Fractional atomic coordinates and isotropic or equivalent isotropic displacement parameters (Å2) top
xyzUiso*/Ueq
S10.60616 (9)0.22258 (5)0.48163 (4)0.06178 (18)
O10.1278 (2)0.47589 (12)0.28903 (10)0.0595 (4)
O20.2518 (3)0.37675 (15)0.44697 (11)0.0859 (6)
C10.2696 (3)0.40163 (17)0.35128 (15)0.0549 (5)
C20.4509 (3)0.35644 (16)0.28855 (14)0.0519 (4)
C30.6149 (3)0.27491 (16)0.34054 (14)0.0519 (4)
C40.7850 (4)0.23806 (19)0.27595 (16)0.0632 (5)
H40.89450.18380.30810.076*
C50.7919 (4)0.2808 (2)0.16621 (17)0.0728 (6)
H50.90720.25550.12530.087*
C60.6324 (4)0.3601 (2)0.11575 (17)0.0743 (6)
H60.63880.38850.04130.089*
C70.4622 (4)0.39694 (19)0.17718 (15)0.0650 (5)
H70.35250.45010.14330.078*
C80.0440 (4)0.53023 (19)0.34328 (15)0.0602 (5)
H8A0.03480.57510.38170.072*
H8B0.14260.47180.39460.072*
C90.1923 (3)0.60777 (16)0.26112 (15)0.0522 (4)
C100.1380 (4)0.6363 (2)0.15204 (16)0.0659 (6)
H100.00310.60730.12640.079*
C110.2821 (4)0.7076 (2)0.08082 (17)0.0725 (6)
H110.24370.72600.00750.087*
C120.4810 (4)0.7514 (2)0.11702 (18)0.0712 (6)
H120.57800.79900.06860.085*
C130.5362 (4)0.7247 (2)0.22537 (18)0.0678 (6)
H130.66980.75520.25050.081*
C140.3935 (3)0.65252 (18)0.29709 (16)0.0592 (5)
H140.43320.63390.37030.071*
C150.8417 (4)0.11867 (19)0.50644 (16)0.0637 (5)
H15A0.81060.05710.47540.076*
H15B0.99040.15610.47460.076*
C160.8515 (3)0.07081 (16)0.62584 (15)0.0555 (5)
C170.6840 (4)0.0071 (2)0.68695 (18)0.0715 (6)
H170.56320.03150.65360.086*
C180.6927 (4)0.0493 (2)0.79649 (19)0.0817 (7)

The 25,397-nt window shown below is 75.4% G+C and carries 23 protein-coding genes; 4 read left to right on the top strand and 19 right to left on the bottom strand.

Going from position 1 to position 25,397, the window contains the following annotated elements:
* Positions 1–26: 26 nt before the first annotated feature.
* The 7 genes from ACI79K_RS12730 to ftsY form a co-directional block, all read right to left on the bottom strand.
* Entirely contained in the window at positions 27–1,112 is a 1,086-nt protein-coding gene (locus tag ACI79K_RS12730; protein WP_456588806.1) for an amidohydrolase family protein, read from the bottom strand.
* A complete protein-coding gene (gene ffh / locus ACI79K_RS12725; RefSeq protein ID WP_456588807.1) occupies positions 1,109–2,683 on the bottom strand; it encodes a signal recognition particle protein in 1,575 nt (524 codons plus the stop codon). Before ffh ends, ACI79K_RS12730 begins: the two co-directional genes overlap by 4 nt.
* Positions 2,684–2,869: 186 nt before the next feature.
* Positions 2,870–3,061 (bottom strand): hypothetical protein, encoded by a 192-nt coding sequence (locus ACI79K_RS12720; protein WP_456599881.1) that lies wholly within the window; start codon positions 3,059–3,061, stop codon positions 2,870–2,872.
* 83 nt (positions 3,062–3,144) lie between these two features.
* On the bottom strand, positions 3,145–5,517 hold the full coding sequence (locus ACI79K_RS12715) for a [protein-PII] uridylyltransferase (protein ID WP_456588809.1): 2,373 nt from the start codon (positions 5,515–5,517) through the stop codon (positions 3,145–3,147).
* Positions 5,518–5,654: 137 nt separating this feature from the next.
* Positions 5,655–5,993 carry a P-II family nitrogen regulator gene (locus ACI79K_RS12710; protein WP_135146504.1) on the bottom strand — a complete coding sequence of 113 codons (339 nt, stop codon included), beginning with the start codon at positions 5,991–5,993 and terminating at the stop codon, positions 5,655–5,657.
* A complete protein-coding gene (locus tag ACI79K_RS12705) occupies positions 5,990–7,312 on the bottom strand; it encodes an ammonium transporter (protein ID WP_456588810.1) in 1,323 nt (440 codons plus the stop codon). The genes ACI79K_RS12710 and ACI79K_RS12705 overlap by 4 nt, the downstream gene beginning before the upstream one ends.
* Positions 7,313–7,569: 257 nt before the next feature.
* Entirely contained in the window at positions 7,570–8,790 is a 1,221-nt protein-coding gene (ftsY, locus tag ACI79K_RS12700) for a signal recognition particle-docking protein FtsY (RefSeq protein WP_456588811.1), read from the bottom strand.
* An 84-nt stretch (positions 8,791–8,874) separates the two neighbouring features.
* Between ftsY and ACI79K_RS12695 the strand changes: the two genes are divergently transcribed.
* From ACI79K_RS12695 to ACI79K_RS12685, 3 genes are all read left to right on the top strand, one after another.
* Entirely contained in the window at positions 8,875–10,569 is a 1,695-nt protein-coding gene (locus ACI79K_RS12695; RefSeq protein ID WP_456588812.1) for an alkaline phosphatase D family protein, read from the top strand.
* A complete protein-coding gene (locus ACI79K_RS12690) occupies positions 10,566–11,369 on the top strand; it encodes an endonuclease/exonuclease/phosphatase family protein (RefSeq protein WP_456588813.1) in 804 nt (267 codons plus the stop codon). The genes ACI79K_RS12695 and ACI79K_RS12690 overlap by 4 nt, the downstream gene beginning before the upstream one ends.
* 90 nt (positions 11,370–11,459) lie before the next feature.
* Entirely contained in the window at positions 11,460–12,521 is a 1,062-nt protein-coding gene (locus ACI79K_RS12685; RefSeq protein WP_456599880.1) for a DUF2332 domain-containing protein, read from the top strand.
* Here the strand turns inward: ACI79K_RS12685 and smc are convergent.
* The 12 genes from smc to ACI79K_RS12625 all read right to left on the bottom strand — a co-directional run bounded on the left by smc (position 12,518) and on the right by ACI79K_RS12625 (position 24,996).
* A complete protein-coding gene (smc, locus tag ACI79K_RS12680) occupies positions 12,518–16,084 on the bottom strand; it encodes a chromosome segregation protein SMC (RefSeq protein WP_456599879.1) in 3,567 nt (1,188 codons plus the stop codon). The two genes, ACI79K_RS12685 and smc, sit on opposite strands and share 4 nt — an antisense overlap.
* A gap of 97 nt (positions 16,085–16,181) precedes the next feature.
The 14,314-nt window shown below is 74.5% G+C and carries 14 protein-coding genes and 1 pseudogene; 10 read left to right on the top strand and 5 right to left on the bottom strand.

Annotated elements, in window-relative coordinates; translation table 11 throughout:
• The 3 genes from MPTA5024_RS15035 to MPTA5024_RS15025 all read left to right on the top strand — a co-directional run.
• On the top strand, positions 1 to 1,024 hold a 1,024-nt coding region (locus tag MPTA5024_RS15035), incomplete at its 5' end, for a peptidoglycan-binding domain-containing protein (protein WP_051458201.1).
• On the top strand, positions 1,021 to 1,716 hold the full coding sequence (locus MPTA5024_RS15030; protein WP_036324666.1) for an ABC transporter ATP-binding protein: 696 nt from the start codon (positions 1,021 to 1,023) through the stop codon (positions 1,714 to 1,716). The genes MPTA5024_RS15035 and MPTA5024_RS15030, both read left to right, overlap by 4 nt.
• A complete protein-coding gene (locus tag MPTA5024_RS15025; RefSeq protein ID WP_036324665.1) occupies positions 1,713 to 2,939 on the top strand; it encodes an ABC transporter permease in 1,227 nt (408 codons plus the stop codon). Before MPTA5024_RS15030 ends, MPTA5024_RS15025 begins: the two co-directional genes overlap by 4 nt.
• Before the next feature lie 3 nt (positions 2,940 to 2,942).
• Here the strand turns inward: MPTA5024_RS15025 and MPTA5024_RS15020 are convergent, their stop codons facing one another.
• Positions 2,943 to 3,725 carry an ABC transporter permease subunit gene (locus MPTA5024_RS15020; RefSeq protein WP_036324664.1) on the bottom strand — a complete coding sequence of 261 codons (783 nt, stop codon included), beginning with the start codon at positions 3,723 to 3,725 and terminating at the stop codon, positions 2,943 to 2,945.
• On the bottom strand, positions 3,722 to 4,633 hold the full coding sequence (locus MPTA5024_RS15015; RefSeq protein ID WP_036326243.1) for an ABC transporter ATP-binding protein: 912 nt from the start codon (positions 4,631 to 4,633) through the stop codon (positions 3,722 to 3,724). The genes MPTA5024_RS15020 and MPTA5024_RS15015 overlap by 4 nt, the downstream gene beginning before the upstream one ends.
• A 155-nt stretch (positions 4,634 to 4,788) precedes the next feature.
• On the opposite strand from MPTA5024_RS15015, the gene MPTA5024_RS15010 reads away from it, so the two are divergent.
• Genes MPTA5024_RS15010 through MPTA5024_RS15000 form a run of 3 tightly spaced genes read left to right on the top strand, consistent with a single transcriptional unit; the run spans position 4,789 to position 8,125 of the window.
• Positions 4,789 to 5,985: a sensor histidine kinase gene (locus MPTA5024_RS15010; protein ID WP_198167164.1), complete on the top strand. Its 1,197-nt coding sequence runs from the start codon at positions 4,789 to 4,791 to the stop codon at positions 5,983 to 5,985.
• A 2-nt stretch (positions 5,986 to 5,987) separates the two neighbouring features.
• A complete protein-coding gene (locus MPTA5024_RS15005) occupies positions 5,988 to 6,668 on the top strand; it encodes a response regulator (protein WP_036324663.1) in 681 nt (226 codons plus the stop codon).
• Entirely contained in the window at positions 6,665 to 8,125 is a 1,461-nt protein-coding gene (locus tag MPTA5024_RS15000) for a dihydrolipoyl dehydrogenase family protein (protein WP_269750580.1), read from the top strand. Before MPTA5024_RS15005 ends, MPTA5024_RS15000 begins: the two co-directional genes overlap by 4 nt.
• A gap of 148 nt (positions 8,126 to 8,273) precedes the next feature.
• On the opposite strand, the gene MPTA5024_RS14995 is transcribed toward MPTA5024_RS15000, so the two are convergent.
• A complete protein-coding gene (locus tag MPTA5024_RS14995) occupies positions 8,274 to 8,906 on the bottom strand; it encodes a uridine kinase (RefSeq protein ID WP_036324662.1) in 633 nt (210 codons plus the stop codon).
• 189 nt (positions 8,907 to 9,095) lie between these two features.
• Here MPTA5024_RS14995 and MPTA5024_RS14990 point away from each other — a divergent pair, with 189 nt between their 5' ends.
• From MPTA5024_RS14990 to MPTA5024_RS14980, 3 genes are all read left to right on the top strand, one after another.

H180.57870.10220.83640.098*
C190.8689 (4)0.0138 (2)0.84739 (19)0.0757 (6)
H190.87430.04180.92150.091*
C201.0364 (4)0.0634 (2)0.78757 (19)0.0746 (6)
H201.15710.08720.82140.090*
C211.0283 (4)0.10629 (19)0.67754 (17)0.0641 (5)
H211.14230.15940.63800.077*
Atomic displacement parameters (Å2) top
U11U22U33U12U13U23
S10.0688 (3)0.0641 (3)0.0475 (3)0.0269 (2)0.0004 (2)0.0098 (2)
O10.0647 (8)0.0623 (8)0.0502 (7)0.0208 (7)0.0064 (6)0.0145 (6)
O20.0995 (12)0.1023 (13)0.0475 (8)0.0567 (10)0.0012 (7)0.0103 (8)
C10.0607 (11)0.0530 (11)0.0481 (10)0.0107 (9)0.0047 (8)0.0106 (8)
C20.0601 (11)0.0465 (10)0.0469 (10)0.0058 (8)0.0000 (8)0.0111 (8)
C30.0570 (11)0.0489 (10)0.0483 (10)0.0060 (8)0.0028 (8)0.0136 (8)
C40.0660 (12)0.0638 (13)0.0567 (11)0.0154 (10)0.0050 (9)0.0152 (9)
C50.0790 (15)0.0769 (15)0.0615 (13)0.0124 (12)0.0148 (10)0.0229 (11)
C60.0987 (17)0.0748 (15)0.0450 (11)0.0102 (13)0.0089 (11)0.0139 (10)
C70.0794 (14)0.0618 (13)0.0501 (11)0.0136 (11)0.0039 (10)0.0109 (9)
C80.0645 (12)0.0638 (12)0.0502 (11)0.0173 (10)0.0028 (9)0.0138 (9)